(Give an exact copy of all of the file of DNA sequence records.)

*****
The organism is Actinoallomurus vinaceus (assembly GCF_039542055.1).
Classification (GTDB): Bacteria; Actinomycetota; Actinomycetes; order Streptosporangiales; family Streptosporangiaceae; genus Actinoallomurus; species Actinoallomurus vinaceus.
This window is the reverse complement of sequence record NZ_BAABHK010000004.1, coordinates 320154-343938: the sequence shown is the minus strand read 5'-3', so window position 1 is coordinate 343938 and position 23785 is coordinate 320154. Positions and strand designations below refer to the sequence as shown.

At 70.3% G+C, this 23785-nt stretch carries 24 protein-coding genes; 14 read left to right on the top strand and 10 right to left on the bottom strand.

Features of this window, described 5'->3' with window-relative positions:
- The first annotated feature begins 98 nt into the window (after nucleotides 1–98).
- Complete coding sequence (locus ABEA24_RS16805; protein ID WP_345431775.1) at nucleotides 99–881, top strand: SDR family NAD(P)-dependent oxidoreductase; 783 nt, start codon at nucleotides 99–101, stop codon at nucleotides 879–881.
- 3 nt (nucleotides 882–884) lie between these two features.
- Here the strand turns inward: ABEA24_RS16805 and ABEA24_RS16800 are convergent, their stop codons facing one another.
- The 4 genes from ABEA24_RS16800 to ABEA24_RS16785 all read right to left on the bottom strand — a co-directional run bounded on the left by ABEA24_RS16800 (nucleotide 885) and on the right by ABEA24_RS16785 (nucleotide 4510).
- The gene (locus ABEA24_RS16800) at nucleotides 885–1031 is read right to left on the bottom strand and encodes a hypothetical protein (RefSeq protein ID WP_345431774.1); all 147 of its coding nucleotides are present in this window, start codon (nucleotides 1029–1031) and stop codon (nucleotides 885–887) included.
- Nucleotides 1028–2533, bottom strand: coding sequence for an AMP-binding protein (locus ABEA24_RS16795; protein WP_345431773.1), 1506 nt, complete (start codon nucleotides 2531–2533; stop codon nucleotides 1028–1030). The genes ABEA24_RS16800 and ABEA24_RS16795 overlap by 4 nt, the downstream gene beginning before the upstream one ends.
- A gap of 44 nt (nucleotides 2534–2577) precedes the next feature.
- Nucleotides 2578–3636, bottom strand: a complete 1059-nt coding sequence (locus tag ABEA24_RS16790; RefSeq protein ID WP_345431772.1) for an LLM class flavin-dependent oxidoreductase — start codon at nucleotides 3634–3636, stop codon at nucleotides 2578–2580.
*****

The organism is Actinoallomurus vinaceus (assembly GCF_039542055.1).
Classification (GTDB): Bacteria; Actinomycetota; Actinomycetes; order Streptosporangiales; family Streptosporangiaceae; genus Actinoallomurus; species Actinoallomurus vinaceus.
This window is the reverse complement of sequence record NZ_BAABHK010000004.1, coordinates 320154-343938: the sequence shown is the minus strand read 5'-3', so window position 1 is coordinate 343938 and position 23785 is coordinate 320154. Positions and strand designations below refer to the sequence as shown.

At 70.3% G+C, this 23785-nt stretch carries 24 protein-coding genes; 14 read left to right on the top strand and 10 right to left on the bottom strand.

Features of this window, described 5'->3' with window-relative positions:
- The first annotated feature begins 98 nt into the window (after nucleotides 1–98).
- Complete coding sequence (locus ABEA24_RS16805; protein ID WP_345431775.1) at nucleotides 99–881, top strand: SDR family NAD(P)-dependent oxidoreductase; 783 nt, start codon at nucleotides 99–101, stop codon at nucleotides 879–881.
- 3 nt (nucleotides 882–884) lie between these two features.
- Here the strand turns inward: ABEA24_RS16805 and ABEA24_RS16800 are convergent, their stop codons facing one another.
- The 4 genes from ABEA24_RS16800 to ABEA24_RS16785 all read right to left on the bottom strand — a co-directional run bounded on the left by ABEA24_RS16800 (nucleotide 885) and on the right by ABEA24_RS16785 (nucleotide 4510).
- The gene (locus ABEA24_RS16800) at nucleotides 885–1031 is read right to left on the bottom strand and encodes a hypothetical protein (RefSeq protein ID WP_345431774.1); all 147 of its coding nucleotides are present in this window, start codon (nucleotides 1029–1031) and stop codon (nucleotides 885–887) included.
- Nucleotides 1028–2533, bottom strand: coding sequence for an AMP-binding protein (locus ABEA24_RS16795; protein WP_345431773.1), 1506 nt, complete (start codon nucleotides 2531–2533; stop codon nucleotides 1028–1030). The genes ABEA24_RS16800 and ABEA24_RS16795 overlap by 4 nt, the downstream gene beginning before the upstream one ends.
- A gap of 44 nt (nucleotides 2534–2577) precedes the next feature.
- Nucleotides 2578–3636, bottom strand: a complete 1059-nt coding sequence (locus tag ABEA24_RS16790; RefSeq protein ID WP_345431772.1) for an LLM class flavin-dependent oxidoreductase — start codon at nucleotides 3634–3636, stop codon at nucleotides 2578–2580.